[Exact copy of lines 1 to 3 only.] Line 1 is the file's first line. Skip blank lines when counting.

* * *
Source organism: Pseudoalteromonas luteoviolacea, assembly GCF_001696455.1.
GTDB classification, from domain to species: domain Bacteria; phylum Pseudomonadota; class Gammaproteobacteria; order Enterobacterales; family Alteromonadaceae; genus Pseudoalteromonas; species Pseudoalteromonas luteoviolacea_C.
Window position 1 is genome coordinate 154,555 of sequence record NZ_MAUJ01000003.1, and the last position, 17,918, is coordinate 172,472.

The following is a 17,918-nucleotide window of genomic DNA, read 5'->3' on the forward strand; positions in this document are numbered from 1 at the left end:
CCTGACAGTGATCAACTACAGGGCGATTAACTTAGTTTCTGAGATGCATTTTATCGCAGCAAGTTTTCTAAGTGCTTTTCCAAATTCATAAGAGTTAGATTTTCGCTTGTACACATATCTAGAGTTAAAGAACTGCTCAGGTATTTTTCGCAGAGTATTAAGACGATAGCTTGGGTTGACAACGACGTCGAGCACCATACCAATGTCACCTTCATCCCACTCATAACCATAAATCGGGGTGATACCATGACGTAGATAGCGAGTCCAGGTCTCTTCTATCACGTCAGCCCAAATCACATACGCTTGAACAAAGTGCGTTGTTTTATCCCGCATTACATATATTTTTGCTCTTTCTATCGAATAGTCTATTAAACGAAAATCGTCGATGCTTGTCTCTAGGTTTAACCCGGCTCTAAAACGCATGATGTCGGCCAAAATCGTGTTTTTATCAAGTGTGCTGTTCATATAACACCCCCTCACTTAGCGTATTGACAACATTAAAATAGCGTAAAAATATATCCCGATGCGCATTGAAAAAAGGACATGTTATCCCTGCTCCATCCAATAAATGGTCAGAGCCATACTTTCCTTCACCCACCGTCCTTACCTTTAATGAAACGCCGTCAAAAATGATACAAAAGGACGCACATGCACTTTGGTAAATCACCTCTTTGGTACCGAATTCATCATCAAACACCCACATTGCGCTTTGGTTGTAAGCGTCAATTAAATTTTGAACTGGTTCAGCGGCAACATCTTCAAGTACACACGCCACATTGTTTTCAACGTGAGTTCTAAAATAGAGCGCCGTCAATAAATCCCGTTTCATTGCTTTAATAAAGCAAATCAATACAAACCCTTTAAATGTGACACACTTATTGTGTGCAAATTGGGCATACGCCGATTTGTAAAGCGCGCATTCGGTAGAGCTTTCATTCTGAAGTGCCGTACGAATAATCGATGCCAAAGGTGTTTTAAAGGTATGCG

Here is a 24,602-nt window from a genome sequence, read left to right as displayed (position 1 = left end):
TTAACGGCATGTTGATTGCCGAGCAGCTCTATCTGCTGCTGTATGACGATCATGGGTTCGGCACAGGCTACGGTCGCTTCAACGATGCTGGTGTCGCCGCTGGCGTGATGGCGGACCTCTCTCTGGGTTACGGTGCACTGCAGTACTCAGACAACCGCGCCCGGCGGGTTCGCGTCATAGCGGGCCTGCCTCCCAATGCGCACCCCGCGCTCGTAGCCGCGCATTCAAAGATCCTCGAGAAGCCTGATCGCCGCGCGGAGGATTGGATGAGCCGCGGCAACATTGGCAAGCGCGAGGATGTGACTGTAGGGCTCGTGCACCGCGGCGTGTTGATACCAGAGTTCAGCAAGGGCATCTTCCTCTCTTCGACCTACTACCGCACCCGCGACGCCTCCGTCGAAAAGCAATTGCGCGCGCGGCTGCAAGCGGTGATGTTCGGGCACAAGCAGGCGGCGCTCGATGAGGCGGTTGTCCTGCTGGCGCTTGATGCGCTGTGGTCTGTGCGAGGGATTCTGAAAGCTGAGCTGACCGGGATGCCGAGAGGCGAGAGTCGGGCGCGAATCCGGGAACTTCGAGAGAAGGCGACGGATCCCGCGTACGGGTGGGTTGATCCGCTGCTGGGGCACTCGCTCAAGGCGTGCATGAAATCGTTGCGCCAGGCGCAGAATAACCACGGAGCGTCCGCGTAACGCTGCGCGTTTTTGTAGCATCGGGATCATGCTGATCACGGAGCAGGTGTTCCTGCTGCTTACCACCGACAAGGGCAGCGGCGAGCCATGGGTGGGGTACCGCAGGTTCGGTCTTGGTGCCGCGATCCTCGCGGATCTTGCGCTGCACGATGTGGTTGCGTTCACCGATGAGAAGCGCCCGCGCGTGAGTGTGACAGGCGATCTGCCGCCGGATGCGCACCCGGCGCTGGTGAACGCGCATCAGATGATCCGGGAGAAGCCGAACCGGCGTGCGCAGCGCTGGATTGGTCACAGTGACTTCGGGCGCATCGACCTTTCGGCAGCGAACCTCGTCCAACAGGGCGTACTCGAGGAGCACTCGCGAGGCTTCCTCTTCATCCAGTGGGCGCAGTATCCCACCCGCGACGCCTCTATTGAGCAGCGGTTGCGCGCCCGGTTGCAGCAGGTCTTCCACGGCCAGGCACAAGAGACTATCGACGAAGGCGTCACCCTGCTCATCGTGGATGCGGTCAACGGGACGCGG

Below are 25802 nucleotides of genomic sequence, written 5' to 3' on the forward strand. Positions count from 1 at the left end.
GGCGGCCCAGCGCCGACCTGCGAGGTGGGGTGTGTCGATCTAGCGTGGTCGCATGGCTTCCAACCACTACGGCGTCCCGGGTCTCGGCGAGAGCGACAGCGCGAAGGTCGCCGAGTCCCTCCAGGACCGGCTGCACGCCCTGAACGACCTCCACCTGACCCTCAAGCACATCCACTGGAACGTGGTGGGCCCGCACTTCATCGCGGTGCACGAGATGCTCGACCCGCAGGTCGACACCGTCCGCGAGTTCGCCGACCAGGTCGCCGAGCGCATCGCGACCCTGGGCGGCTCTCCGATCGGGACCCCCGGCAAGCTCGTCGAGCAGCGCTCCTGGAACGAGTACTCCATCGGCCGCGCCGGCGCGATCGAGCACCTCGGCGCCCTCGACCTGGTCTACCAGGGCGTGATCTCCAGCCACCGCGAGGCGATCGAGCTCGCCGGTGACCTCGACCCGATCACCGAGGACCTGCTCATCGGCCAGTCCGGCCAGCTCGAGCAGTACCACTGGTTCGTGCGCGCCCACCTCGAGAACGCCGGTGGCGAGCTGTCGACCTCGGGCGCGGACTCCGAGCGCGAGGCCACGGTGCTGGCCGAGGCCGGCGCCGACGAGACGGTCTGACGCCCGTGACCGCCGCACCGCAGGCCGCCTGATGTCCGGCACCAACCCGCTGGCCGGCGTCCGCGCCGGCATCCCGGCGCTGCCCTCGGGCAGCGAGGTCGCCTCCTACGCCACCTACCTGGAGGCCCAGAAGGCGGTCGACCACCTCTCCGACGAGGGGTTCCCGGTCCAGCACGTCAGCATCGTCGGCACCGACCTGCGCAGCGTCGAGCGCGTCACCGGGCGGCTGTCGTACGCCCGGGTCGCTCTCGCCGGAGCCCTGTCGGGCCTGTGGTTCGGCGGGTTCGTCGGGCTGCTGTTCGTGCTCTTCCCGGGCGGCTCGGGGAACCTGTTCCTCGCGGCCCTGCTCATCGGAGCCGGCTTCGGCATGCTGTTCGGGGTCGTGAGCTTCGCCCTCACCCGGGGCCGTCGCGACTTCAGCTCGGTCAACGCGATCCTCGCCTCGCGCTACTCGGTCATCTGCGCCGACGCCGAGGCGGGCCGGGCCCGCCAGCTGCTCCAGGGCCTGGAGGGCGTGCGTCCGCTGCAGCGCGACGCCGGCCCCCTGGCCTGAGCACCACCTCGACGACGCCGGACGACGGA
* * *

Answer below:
Source organism: Pseudoalteromonas luteoviolacea, assembly GCF_001696455.1.
GTDB classification, from domain to species: domain Bacteria; phylum Pseudomonadota; class Gammaproteobacteria; order Enterobacterales; family Alteromonadaceae; genus Pseudoalteromonas; species Pseudoalteromonas luteoviolacea_C.
Window position 1 is genome coordinate 154,555 of sequence record NZ_MAUJ01000003.1, and the last position, 17,918, is coordinate 172,472.